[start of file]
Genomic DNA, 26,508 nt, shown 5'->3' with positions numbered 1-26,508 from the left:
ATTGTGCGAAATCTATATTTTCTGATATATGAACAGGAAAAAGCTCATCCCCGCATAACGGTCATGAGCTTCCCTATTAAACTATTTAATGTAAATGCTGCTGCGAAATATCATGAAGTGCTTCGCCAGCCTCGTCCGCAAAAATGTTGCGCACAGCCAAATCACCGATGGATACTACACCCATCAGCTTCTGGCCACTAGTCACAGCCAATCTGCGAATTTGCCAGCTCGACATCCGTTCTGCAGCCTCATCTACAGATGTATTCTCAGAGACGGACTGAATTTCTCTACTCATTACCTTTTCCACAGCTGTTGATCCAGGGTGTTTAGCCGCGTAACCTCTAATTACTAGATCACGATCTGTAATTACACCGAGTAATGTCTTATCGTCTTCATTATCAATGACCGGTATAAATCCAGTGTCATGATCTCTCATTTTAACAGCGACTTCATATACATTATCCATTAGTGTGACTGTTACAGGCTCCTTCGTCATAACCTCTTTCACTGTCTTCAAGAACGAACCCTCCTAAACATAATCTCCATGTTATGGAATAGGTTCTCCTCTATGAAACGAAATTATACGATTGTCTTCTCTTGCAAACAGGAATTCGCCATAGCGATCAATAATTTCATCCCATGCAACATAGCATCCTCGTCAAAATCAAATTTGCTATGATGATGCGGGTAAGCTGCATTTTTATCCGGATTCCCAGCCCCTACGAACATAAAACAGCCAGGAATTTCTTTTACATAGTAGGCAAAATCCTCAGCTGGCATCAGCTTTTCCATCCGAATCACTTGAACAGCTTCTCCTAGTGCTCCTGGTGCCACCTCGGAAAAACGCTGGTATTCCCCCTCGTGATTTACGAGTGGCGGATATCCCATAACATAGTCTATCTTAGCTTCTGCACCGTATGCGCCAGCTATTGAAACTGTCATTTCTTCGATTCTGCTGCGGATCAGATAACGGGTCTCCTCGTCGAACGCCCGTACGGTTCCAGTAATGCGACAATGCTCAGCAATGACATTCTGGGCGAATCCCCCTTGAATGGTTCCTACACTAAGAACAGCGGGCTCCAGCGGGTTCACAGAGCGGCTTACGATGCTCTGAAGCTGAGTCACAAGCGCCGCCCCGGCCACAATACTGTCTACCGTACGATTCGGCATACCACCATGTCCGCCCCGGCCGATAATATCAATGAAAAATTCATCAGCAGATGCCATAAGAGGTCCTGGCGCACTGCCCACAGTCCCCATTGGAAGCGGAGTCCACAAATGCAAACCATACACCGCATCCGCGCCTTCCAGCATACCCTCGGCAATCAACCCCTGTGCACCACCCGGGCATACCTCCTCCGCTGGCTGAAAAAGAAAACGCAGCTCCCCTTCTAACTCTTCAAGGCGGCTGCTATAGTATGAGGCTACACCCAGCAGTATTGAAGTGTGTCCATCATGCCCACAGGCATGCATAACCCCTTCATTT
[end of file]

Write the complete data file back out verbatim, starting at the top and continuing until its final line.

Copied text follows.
Genomic DNA, 26,508 nt, shown 5'->3' with positions numbered 1-26,508 from the left:
ATTGTGCGAAATCTATATTTTCTGATATATGAACAGGAAAAAGCTCATCCCCGCATAACGGTCATGAGCTTCCCTATTAAACTATTTAATGTAAATGCTGCTGCGAAATATCATGAAGTGCTTCGCCAGCCTCGTCCGCAAAAATGTTGCGCACAGCCAAATCACCGATGGATACTACACCCATCAGCTTCTGGCCACTAGTCACAGCCAATCTGCGAATTTGCCAGCTCGACATCCGTTCTGCAGCCTCATCTACAGATGTATTCTCAGAGACGGACTGAATTTCTCTACTCATTACCTTTTCCACAGCTGTTGATCCAGGGTGTTTAGCCGCGTAACCTCTAATTACTAGATCACGATCTGTAATTACACCGAGTAATGTCTTATCGTCTTCATTATCAATGACCGGTATAAATCCAGTGTCATGATCTCTCATTTTAACAGCGACTTCATATACATTATCCATTAGTGTGACTGTTACAGGCTCCTTCGTCATAACCTCTTTCACTGTCTTCAAGAACGAACCCTCCTAAACATAATCTCCATGTTATGGAATAGGTTCTCCTCTATGAAACGAAATTATACGATTGTCTTCTCTTGCAAACAGGAATTCGCCATAGCGATCAATAATTTCATCCCATGCAACATAGCATCCTCGTCAAAATCAAATTTGCTATGATGATGCGGGTAAGCTGCATTTTTATCCGGATTCCCAGCCCCTACGAACATAAAACAGCCAGGAATTTCTTTTACATAGTAGGCAAAATCCTCAGCTGGCATCAGCTTTTCCATCCGAATCACTTGAACAGCTTCTCCTAGTGCTCCTGGTGCCACCTCGGAAAAACGCTGGTATTCCCCCTCGTGATTTACGAGTGGCGGATATCCCATAACATAGTCTATCTTAGCTTCTGCACCGTATGCGCCAGCTATTGAAACTGTCATTTCTTCGATTCTGCTGCGGATCAGATAACGGGTCTCCTCGTCGAACGCCCGTACGGTTCCAGTAATGCGACAATGCTCAGCAATGACATTCTGGGCGAATCCCCCTTGAATGGTTCCTACACTAAGAACAGCGGGCTCCAGCGGGTTCACAGAGCGGCTTACGATGCTCTGAAGCTGAGTCACAAGCGCCGCCCCGGCCACAATACTGTCTACCGTACGATTCGGCATACCACCATGTCCGCCCCGGCCGATAATATCAATGAAAAATTCATCAGCAGATGCCATAAGAGGTCCTGGCGCACTGCCCACAGTCCCCATTGGAAGCGGAGTCCACAAATGCAAACCATACACCGCATCCGCGCCTTCCAGCATACCCTCGGCAATCAACCCCTGTGCACCACCCGGGCATACCTCCTCCGCTGGCTGAAAAAGAAAACGCAGCTCCCCTTCTAACTCTTCAAGGCGGCTGCTATAGTATGAGGCTACACCCAGCAGTATTGAAGTGTGTCCATCATGCCCACAGGCATGCATAACCCCTTCATTT